“Miss Morgue” – winner of our ‘best track’ award – shows a ton more complexity than the previous four tracks, and has 13 stretching his range a bit vocally. The raspy high notes are balanced nicely with, well, raspy low parts. The song again focuses on being in love with a member of the undead, and has a light, comical feel to it. Making the morose sound so appealing is a magic-trick not many can pull off, and 13 is David Copperfield when it comes to selling the illusion.

As one of the more ‘punk’ heavy tunes, “Silver Bullets” is filled with guitar and bass rhythms, and a less-humorous approach. The song is still infectious, and the lyrics tell a great tale of turning into a werewolf. 13’s gravel-mixer vocals ring out “I promise not to hurt to hurt you, but baby please come prepared – with silver bullets,” adding an extra visual of horror to the track. Brilliant.

“Bad At Being Human” extends the ‘serious’ nature the disc has shifted into, and takes a bit of a break from the movie-monster, graveyard schtick, instead opting to revel about normal – albeit sinister – behaviors like punching babies and burning churches. Pretty tame by 13 standards. The bass cuts a deep groove into this one, and you’ll be reminded of Wednesday 13’s idol, Alice Cooper with the ‘rock n’ roll’ approach.

What’s been missing so far is the sleazy, glam metal song 13 usually loves to perform, and “London After Midnight” finally puts on the black mascara and lip gloss and parades around. When Wednesday gets thrashy and loose, he sounds the best, and while I can’t say this is the best song here, it definitely packs plenty of punch.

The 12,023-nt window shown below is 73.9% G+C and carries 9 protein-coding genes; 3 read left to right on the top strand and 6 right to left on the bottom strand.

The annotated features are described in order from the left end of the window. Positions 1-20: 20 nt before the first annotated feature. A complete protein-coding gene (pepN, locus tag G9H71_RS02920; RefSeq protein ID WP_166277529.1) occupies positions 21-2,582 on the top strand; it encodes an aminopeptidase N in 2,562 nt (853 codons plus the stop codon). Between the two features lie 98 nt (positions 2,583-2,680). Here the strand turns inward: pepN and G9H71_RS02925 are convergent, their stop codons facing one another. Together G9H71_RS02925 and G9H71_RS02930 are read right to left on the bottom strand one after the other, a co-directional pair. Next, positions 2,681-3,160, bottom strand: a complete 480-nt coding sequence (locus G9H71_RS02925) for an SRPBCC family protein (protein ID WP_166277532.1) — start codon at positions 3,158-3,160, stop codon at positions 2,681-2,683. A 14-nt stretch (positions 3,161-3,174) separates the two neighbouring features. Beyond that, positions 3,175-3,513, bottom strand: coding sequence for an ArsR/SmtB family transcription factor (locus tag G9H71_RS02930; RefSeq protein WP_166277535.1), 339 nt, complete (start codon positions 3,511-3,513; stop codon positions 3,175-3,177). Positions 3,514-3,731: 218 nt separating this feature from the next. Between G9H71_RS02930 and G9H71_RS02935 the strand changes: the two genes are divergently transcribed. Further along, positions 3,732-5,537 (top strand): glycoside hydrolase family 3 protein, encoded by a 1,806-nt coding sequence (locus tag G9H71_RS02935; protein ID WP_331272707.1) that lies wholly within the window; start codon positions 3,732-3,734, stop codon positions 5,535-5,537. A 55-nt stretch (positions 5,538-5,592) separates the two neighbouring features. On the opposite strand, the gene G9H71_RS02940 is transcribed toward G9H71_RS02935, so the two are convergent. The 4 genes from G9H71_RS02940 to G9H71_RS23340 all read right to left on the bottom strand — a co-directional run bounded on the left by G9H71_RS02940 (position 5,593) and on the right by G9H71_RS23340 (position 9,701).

“Candle For The Devil” is as close to true ‘heavy-metal’ as I’ve ever heard from 13. I don’t think it was intentionally written to pay homage to anyone (except Satan himself), but I have a sneaking suspicion SOMEONE was listening to some Iron Maiden before penning this one. It’s a bit of a stretch – and the lower-toned backing vocals were a bit too much to take seriously.

Thankfully, the horror-punk returns with the upbeat “We All Die.” What didn’t return – and has been missing the last few tracks – was any type of joke or silliness. I’m not sure why 13 opted for so much ‘intent’ with the back half of this record, but it’s obvious. It is not making the songs necessarily ‘bad,’ but I always felt a little better about myself listening to his works knowing it was all kinda ‘fun and games.’ Even the album’s closer “Something Wicked This Comes” – as good as it is – lacks the humor that often lightens up 13’s lyrics.

Maybe we are seeing a more mature version of Wednesday. The first half of the album had enough smiles to put a little sunshine on his dark, fucked-up world, but the back half felt like something altogether different. Not bad – but detached enough that I felt compelled to point it out. I wouldn’t let it distract you from picking this album up, though. As a whole, it’s probably the most cohesive solo record he has released, and musically you can’t go wrong with most of what’s served up here.

Whether you are looking for a decent Hallowe’en party soundtrack or, like me, just enjoy this kind of stuff, you won’t be disappointed with Calling All Corpses. Let your fangs hang out and give it a howl. Vampire tested, zombie approved…

7.5/10

Tracklist:
01. Blood Fades To Black
02. I Wanna Be Cremated
03. Ghoul Of My Dreams
04. One Knife Stand
05. Calling All Corpses
06. Miss Morgue
07. Silver Bullets
08. Bad At Being Human
09. London After Midnight
10. Candle For The Devil
11. We All Die
12. Something Wicked This Way Comes
13. Blood Fades To Black (Reprise)